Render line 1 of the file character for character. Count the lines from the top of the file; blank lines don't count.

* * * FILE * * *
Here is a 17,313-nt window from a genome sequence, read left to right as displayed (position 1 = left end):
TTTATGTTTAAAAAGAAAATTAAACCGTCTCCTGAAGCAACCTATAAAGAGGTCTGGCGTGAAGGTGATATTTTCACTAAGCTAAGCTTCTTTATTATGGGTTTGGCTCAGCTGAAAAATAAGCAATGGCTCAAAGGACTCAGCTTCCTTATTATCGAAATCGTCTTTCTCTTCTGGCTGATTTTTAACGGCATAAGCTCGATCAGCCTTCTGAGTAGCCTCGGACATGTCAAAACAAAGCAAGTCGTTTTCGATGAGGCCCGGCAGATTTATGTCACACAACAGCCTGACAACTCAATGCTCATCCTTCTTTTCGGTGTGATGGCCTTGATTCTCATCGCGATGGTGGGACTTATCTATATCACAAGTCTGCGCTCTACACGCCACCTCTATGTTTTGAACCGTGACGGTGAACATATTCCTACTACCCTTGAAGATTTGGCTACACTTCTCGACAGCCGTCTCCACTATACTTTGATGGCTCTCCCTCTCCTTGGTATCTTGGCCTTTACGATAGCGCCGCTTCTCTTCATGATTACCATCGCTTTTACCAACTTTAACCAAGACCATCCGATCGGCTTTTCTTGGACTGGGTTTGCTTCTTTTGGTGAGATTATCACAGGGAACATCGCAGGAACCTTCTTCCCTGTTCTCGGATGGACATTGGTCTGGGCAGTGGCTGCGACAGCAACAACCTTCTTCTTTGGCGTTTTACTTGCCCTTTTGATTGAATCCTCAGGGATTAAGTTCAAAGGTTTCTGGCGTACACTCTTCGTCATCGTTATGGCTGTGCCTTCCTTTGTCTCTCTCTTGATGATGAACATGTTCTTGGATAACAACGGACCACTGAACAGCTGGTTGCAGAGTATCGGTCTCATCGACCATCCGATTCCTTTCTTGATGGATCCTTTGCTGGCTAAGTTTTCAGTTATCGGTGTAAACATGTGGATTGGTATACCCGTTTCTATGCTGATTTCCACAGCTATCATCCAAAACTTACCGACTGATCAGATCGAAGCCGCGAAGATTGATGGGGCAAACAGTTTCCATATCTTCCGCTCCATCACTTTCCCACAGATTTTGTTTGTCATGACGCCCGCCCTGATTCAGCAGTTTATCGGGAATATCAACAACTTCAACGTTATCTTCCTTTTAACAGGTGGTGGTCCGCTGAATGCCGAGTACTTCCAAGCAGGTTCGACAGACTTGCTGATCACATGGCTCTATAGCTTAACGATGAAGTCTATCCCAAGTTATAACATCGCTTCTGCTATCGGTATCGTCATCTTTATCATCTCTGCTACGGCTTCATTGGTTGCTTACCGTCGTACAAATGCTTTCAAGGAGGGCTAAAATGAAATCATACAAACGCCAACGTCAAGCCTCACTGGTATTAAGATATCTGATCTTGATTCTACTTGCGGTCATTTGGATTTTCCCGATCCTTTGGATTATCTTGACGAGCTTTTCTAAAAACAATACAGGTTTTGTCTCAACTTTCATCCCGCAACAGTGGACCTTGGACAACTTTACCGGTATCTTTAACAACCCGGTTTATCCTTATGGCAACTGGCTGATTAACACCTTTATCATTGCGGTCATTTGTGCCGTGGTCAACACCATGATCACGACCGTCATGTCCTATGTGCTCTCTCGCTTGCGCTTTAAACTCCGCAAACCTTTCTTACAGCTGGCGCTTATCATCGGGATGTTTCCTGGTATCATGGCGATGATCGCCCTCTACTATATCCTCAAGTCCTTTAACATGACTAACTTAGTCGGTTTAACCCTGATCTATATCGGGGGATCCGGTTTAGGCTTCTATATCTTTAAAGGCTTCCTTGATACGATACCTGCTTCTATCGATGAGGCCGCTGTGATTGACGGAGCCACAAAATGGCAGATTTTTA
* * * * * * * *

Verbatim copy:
Here is a 17,313-nt window from a genome sequence, read left to right as displayed (position 1 = left end):